Ann Arbor, Meet Minecraft

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The 3rd floor computer lab was packed during the event.

Imagine a world where you could do anything you wanted, create anything you wanted, build anything you could image — after harvesting the necessary resources, of course. A world where everything — the trees, the chickens, the precious metal — was yours for the taking, so long as you could survive the nightly attacks by zombies, skeletons, giant spiders, and even more disturbing enemies. And so long as you could avoid being killed by various hazards, such as lava and fall damage.

Welcome to Minecraft, where each world spreads out infinitely beyond the horizon.

The title screen for Minecraft, with the splash tag reading, "Happy Birthday, Notch!"

Created by Swiss game developers Marcus “Notch” Persson and Jens “Jeb” Bergsensten, and published by Persson’s company Mojang, Minecraft is what’s known as a sandbox game, where the world is there for the player to explore and interact with as they wish. The alpha pre-release was made available in 2009, and the game was available for purchase during its development. Minecraft’s beta pre-release came about in 2010, and the full version of the game was released in Nov. of 2011 at an event called Minecon. Even before its official release, the game had been purchased and downloaded by over 4 million people.

Minecraft has two main gameplay modes. In Survival, resources are limited and monsters (often referred to as mobs) spawn in dark places. In Creative, all items are available to the player in unlimited quantities and mobs are not a threat. The game can be played in either Singleplayer or Multiplayer mode. Setting up a Multiplayer world, known as a server, is a much more complicated process than creating a Singleplayer world, but it can also be very rewarding. Servers are places where members of the Minecraft community can come together to chat and help each other with building projects. Of course, you might also find the occasional griefer on servers — a player who goes around purposely destroying other people’s work.

Recently, the Ann Arbor District Library launched its own server, which currently features a street map of Ann Arbor. With some hard work, the library hopes to build a version of Ann Arbor inside the Minecraft map. Eli Neiburger, Associate Director of IT and Production at AADL, is excited to see what will come of the server. “What we’re trying to do, and we’ll see how far we get with it, is is to load our server with copies of Ann Arbor … and that’s not so easy. We want to get the topography right, so that the shape of town is in the right place … and then drop the street grid onto it, so that it’s like, ‘Okay, I’m here at the corner of Main and Liberty.’”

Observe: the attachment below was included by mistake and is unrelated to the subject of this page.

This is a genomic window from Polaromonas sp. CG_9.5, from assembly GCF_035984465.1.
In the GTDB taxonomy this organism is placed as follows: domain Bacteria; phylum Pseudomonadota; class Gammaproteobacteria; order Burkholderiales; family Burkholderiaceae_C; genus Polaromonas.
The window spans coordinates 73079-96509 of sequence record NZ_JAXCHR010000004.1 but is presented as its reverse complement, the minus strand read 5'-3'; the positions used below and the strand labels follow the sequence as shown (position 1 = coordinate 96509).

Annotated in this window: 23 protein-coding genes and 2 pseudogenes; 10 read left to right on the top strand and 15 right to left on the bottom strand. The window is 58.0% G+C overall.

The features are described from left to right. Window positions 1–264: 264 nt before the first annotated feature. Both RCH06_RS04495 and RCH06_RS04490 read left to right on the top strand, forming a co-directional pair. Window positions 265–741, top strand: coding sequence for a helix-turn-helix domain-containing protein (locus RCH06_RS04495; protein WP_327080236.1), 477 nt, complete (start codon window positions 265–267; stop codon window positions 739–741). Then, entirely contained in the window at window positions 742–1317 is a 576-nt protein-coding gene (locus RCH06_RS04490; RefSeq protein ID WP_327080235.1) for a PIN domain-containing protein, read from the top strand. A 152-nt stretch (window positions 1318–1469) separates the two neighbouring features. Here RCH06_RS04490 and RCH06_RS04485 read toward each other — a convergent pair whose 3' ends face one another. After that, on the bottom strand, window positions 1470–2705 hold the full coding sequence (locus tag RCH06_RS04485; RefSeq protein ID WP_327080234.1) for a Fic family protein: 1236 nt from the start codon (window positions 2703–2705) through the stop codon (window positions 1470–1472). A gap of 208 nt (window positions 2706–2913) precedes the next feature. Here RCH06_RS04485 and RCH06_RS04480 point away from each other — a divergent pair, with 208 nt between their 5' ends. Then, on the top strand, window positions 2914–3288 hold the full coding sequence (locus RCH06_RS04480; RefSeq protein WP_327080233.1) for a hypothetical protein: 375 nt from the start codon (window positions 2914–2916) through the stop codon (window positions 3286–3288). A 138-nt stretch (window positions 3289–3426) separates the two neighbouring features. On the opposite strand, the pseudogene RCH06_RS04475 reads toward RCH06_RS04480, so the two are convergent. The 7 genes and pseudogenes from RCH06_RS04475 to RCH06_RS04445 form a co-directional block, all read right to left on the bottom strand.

Neiburger hopes to have many versions of Ann Arbor on the server, with each version representing a different time period in the history of the town. “Ann Arbor is so small compared to a Minecraft world that we can have multiple copies of Ann Arbor. So we’ll have like 1850 Ann Arbor, 1900 Ann Arbor, 1950 Ann Arbor, 2000 Ann Arbor …. And because we’re going to do it basically pretty close to one-to-one, you won’t have to spend a lot of time on fine details, it’s just like you want to get the basic shapes of the buildings right, and basic locations of windows.”

On Sat. May 26, the AADL server was unveiled and opened to the public. The launch event, which was hosted by the downtown library, had a surprisingly large turnout, with 49 people cramming into a room that contained only 15 computers.

The 3rd floor computer lab was packed during the event.

The event was held mostly to test the capabilities of the server, so dangerous items like lava and the fire-creating flint-and-steel had not yet been turned off. “We’re just stress-testing the server at this point and seeing how many logins it can handle,” said Matt Dubay, a library employee and the facilitator of the event. “Right now people are just destroying everything in sight.” And with players creating towers of lava, setting things on fire, and blowing holes in the street grid with TNT, that wasn’t an exaggeration. “We griefed the heck out of downtown,” one player later commented using the server’s chatbox feature.

Hundreds of enchantment tables were placed throughout town during the event. The orange object to the left is a tower of lava.

Despite the initial abuse of explosives, the server is now up again and running nicely, and griefing tools have been disabled. Players have begun building buildings and paving roads.

Neiburger has high hopes for the server, and plans to install Minecraft on all of the library computers so that “people who don’t have a copy of Minecraft can just come to the library and play.” Neiburger also has plenty of ideas for things that players could collaborate on to make into a reality. “For example, there were some really cool train crashes toward the end of the 19th century, and I think it would be really fun to have minecarts where you can ride the trolley, because there used to be trolleys all over Ann Arbor, and that would be a really fun thing to see in turn-of-the-century Ann Arbor.” Neiburger hopes to eventually add a fantasy version of Ann Arbor to the server, creating a place where players can let their imaginations run wild. With some hard work and a little luck, the AADL server could become a place for the community to come together and collaborate without having to fear TNT.

More information about the AADL server will soon be available here.